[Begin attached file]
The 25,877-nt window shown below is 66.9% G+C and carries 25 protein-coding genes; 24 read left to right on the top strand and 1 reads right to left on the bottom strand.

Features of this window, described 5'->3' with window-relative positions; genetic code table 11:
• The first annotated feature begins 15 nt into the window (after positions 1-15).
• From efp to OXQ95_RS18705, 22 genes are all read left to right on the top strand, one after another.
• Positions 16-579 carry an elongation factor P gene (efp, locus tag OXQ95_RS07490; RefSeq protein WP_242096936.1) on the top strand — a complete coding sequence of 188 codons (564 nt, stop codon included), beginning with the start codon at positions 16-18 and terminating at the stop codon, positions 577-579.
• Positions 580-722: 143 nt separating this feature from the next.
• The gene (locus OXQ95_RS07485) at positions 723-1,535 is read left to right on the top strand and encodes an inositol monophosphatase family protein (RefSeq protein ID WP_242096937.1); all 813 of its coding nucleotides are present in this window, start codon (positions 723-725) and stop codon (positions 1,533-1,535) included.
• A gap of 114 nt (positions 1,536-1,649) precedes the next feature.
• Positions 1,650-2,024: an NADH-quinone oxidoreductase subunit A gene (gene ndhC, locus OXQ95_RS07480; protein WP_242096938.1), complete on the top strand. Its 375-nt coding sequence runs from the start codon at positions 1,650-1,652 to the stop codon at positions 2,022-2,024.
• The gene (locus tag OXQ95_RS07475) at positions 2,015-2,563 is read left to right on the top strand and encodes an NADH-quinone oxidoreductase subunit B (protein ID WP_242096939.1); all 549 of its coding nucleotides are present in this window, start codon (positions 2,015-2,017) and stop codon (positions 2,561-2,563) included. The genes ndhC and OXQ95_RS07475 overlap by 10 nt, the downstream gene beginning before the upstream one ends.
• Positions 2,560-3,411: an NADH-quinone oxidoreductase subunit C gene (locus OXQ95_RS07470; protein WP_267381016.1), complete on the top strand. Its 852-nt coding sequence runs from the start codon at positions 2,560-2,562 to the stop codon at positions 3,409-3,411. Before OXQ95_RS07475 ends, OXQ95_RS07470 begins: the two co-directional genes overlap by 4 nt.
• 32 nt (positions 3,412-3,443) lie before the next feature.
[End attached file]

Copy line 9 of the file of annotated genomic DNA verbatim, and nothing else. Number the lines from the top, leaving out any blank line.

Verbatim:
• Positions 1,650-2,024: an NADH-quinone oxidoreductase subunit A gene (gene ndhC, locus OXQ95_RS07480; protein WP_242096938.1), complete on the top strand. Its 375-nt coding sequence runs from the start codon at positions 1,650-1,652 to the stop codon at positions 2,022-2,024.